Here they are, straight from your submissions: the official nominees in the first category of the seventh annual Swamplot Awards for Houston Real Estate. That, of course, is Favorite Houston Design Cliché. Thanks to all of you who contributed! These awards wouldn’t happen without you.
If you’ve voted in the Swampies before, please note we’re making a slight tweak to our voting rules this year. You can still vote up to 4 times in this category by 1) leaving a comment below this post; 2) sending us an email; or by expressing your preference on 3) Twitter or 4) Facebook. This year, however — to encourage signups — we’ll only be counting votes submitted through the first 2 methods from voters who’ve signed up for the Swamplot email list. (If you haven’t done so already, you can through this link or the box at the top left of this page). Make sure your vote counts by reading and following our voting instructions.
Just as important as the votes you cast, though, are the explanations you provide with them. Tell us why you’re voting for who you’re voting for! What you write may sway other readers to vote as you did. And if your candidate wins or comes in second place, your clever comments might be included in our round-up post.
Here, then are the 2014 nominees for favorite Houston design cliché:
1. Minecraft Windows. “Oversized rectangles installed in-plane with stucco. They are eerily dark and shadowless — a favorite of 5th-grade designers. Some of these houses have actually scared me when I came upon them.”
2. The Painted Brick Flip. “A technique once used occasionally to mask flaws in the brick of older homes has quickly become the sine qua non of any Ranch flip. They all seem to come in shades of gray, with brown or black shutters. It brings to an otherwise maintenance-free exterior all the advantages of having to paint every few years. On one house I saw they got a little crazy with the paint sprayer and painted over the bottom of a couple of the street-address numbers, but didn’t bother to replace them. I guess they didn’t want new numbers eating into their margins. Someday, when gray is no longer the new neutral, people are going to want their brick back. Maybe if we called used brick ‘reclaimed brick’ it might be cool again, and people would stop painting over it.”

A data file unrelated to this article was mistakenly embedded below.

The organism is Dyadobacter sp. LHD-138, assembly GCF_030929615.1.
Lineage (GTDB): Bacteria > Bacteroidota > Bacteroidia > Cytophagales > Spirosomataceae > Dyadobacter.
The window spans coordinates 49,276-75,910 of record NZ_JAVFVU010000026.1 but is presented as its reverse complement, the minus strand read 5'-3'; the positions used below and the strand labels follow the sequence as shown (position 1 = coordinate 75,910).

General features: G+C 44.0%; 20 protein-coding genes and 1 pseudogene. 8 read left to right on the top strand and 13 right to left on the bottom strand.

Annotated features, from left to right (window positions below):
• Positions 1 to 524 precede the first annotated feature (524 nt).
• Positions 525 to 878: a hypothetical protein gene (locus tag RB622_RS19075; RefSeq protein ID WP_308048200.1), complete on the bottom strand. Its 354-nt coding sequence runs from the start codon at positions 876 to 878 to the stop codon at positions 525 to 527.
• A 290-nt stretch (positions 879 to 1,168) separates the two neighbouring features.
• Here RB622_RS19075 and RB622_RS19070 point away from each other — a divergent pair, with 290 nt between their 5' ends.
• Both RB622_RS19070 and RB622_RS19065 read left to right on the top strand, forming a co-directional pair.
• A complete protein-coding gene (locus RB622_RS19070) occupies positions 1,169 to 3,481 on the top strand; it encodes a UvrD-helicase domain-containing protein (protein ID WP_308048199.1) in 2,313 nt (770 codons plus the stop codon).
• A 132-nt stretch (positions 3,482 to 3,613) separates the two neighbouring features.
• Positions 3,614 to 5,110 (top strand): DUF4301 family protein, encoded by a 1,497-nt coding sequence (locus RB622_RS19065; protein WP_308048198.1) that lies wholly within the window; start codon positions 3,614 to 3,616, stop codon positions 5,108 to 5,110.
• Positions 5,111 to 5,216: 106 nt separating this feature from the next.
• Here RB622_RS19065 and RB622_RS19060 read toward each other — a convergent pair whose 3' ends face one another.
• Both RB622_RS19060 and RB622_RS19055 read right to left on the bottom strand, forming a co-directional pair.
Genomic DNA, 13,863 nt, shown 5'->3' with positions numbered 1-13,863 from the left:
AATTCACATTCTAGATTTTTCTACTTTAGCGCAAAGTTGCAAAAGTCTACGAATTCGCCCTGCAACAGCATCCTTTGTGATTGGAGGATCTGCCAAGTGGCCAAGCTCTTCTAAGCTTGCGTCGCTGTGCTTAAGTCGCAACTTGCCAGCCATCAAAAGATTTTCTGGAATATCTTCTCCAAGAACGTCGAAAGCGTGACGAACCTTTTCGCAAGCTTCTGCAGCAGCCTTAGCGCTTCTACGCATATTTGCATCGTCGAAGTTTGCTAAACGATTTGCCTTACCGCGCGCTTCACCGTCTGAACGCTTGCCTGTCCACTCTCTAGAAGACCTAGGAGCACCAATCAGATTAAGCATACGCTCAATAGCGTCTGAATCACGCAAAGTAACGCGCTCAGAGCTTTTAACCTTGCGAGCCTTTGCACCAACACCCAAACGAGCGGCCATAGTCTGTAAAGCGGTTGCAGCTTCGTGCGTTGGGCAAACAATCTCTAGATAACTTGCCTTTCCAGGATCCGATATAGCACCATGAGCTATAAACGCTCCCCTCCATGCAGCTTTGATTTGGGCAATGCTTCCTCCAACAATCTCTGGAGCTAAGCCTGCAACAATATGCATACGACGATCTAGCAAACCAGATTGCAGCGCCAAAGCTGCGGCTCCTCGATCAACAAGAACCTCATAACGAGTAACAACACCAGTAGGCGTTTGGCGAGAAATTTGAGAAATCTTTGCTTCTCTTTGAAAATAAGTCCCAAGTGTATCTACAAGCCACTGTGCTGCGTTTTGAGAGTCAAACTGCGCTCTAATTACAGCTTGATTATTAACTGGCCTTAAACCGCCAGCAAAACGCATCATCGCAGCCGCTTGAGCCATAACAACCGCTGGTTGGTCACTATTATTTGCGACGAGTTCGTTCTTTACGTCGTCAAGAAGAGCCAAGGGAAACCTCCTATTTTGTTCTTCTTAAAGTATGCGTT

3. The Side Porte-Cochère. “A result of the quest by developers and builders to maximize square footage (aka profits these days), this strange appendage has begun to infect many new-build single-family homes inside the Loop. That extra room you always wanted but didn’t know where you’d fit is now suspended over the driveway. Awkwardly perched on often spindly legs, these rooms make the house look like a dog lifting its leg. Under some of them, there might even be enough clearance to open a car door.”
4. The Trying To Be Like Austin. “Sure, a rash of Hill Country limestone still regularly infects Houston building projects, but the bigger problem is the notion that Houston has to have [insert idea here] because Austin has one. Remember the ‘Houston needs a Barton Springs‘ campaign? What about the Galleria Whole Foods’ Beer-On-A-Trike? This purportedly pro-Houston, anti-Austin infographic? The 2,572,154,847 Torchy’s Tacos that opened in Houston this year?”
5. The Midrise Woodframe Apartment Building, aka the Texas Donut. “With advances in woodframe construction, pretty much every new inner-loop apartment development consists of a five-story wood-frame structure around a concrete parking garage. While the facades and ornamentation may differ from project to project, the basic construction is always the same. The parking garage is pushed to the interior, so you can’t see cars from the street. The facades are some mishmash of ‘traditional’ materials, and there is ‘articulation’ in the facades and/or rooflines. The repetition of windows and entrances is ‘human scale.’ Just on a 2-mile drive from Yale and Sixth to Waugh and Gray, you’ll pass six such projects, either in process or recently completed.”
“These new mega-complexes going up inside the Loop all look the same: hulking, sunlight-blocking cubes with no exterior doors, little or no green space, and tiny, useless balconies (if they have any at all). Some even appear to have windows that don’t open. Attempts to make the exteriors look ‘luxurious’ don’t hide the fact that they are depressing human beehives. Something inside me dies a little every time I drive by one of these complexes.”